"I think people just aren't going to believe it!" he gushes, making his way up a back stairway.

At the front of the building, a shared first-floor lobby offers immediate access to all three organizations. A grand staircase that will eventually provide access to second, third, and fourth floors, will not be constructed until sometime in November.

Second Street Gallery, despite moving for the third time, remains on a street name Second (this time it moved from Second Street, NW to Second Street SE), with a light-filled ground floor gallery at the corner and a smaller, windowless, space for shows requiring special lighting. The move neatly coincides with the Gallery's 30th anniversary celebration and exhibit, says Gallery director Leah Stoddard.

Of the three organizations, Light House will occupy the smallest area, a workshop space with a wall large enough for projections.

Live Arts takes the lion's share of the space, and Gibson says the main theater called the UpStage– provided the basis for the entire building's design.

Although the UpStage has the same footprint as the old theater approximately 40'X40'– Gibson says the differences cannot be overstated.

With two levels of seating and a soaring 30-foot ceiling, the new theater will be able to accommodate 200 patrons, a 50 percent increase over the original space. And even more important, Gibson says, there are "no obstructed sightlines" from any seat in the house. (Columns in the former space blocked the view of portions of the stage from certain seats.) A custom-built and moveable catwalk bridge will assist with lighting and provide an extra stage towering above the audience for certain productions.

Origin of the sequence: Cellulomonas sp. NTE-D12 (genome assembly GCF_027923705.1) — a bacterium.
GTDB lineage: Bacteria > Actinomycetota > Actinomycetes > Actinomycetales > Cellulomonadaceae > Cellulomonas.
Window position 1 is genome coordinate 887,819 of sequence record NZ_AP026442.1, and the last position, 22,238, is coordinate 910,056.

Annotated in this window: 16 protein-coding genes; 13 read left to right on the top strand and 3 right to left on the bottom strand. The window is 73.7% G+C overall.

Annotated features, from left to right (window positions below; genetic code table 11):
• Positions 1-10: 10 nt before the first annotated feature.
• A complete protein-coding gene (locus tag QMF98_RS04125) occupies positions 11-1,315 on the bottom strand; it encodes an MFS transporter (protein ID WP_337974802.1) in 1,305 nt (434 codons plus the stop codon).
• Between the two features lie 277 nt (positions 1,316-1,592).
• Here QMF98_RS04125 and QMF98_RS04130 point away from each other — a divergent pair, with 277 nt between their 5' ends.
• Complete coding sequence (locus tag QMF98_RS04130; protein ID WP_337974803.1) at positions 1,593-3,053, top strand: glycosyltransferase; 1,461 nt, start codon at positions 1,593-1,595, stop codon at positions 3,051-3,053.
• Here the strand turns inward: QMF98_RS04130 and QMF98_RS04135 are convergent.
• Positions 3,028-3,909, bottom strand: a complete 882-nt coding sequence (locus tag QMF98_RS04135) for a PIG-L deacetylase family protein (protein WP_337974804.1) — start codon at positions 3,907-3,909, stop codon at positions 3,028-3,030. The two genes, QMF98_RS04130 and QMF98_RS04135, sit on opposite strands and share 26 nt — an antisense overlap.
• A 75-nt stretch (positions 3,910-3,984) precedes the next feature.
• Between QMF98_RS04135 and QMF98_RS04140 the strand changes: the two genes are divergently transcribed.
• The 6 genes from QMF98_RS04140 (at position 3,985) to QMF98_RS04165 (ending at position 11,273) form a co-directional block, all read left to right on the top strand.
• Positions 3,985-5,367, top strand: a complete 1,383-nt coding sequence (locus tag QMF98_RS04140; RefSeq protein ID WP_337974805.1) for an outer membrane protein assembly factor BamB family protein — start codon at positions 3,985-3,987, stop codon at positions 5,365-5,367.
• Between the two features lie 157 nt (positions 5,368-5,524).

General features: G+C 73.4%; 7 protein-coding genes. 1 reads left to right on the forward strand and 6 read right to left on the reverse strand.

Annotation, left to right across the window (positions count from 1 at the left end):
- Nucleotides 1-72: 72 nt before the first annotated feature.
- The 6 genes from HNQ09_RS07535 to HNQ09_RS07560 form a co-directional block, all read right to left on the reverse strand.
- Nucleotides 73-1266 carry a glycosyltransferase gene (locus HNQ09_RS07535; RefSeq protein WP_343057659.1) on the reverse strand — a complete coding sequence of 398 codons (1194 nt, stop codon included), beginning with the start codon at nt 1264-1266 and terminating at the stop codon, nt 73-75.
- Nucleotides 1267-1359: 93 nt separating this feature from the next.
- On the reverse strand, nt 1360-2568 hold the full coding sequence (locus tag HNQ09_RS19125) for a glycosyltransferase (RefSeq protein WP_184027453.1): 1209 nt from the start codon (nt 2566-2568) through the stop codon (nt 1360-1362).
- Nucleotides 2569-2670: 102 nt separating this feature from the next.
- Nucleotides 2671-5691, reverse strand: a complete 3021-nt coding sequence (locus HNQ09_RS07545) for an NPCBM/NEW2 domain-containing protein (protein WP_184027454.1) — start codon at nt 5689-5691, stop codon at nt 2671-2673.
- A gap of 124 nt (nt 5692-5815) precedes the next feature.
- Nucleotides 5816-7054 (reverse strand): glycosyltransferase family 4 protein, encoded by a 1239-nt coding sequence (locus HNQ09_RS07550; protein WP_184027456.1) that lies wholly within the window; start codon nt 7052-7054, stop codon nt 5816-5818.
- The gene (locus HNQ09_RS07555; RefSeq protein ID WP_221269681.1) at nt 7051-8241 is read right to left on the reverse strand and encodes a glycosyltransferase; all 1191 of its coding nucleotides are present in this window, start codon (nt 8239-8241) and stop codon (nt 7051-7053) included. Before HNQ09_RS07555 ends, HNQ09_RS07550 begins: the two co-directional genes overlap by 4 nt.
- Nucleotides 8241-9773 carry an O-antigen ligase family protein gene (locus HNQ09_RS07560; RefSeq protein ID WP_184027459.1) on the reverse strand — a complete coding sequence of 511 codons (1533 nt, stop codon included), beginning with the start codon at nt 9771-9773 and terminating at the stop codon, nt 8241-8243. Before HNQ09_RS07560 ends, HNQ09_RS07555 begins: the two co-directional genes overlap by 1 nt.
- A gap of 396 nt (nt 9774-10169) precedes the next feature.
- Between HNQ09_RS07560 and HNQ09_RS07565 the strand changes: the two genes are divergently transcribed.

Gibson, who claims to have seen much of his competition on various travels, is not shy with superlatives. "I believe," he says, "this is the finest small theater in the world."

A second smaller theater what used to be called the Live Arts Lab space and is now referred to as DownStage sits toward the rear of the building, and Gibson says the soundproofing including "floating floors"– in both theaters should prevent any noise crossover when two shows coincide.

"You could have a drum festival in here," he promises, without anyone in the larger theater hearing a rat-a-tat.

As final occupancy permits were issued earlier this week and finishing touches were applied, Gibson and crew were busy preparing for the weekend's festivities, which include performances, refreshments, and shows at all three organizations. But even when the building opens, the work won't be done. Fundraising for the project is not yet complete; roughly a half-million dollars is still needed in order to finish things like the planned rooftop garden.

Gibson, however, says he's not worried.

"When people see just how excellent and just how visionary this building is," he says, "fundraising will be a different degree of difficulty."

Bottom-line watchers of the new arts building opted for zinc siding instead of the originally planned titanium alloy.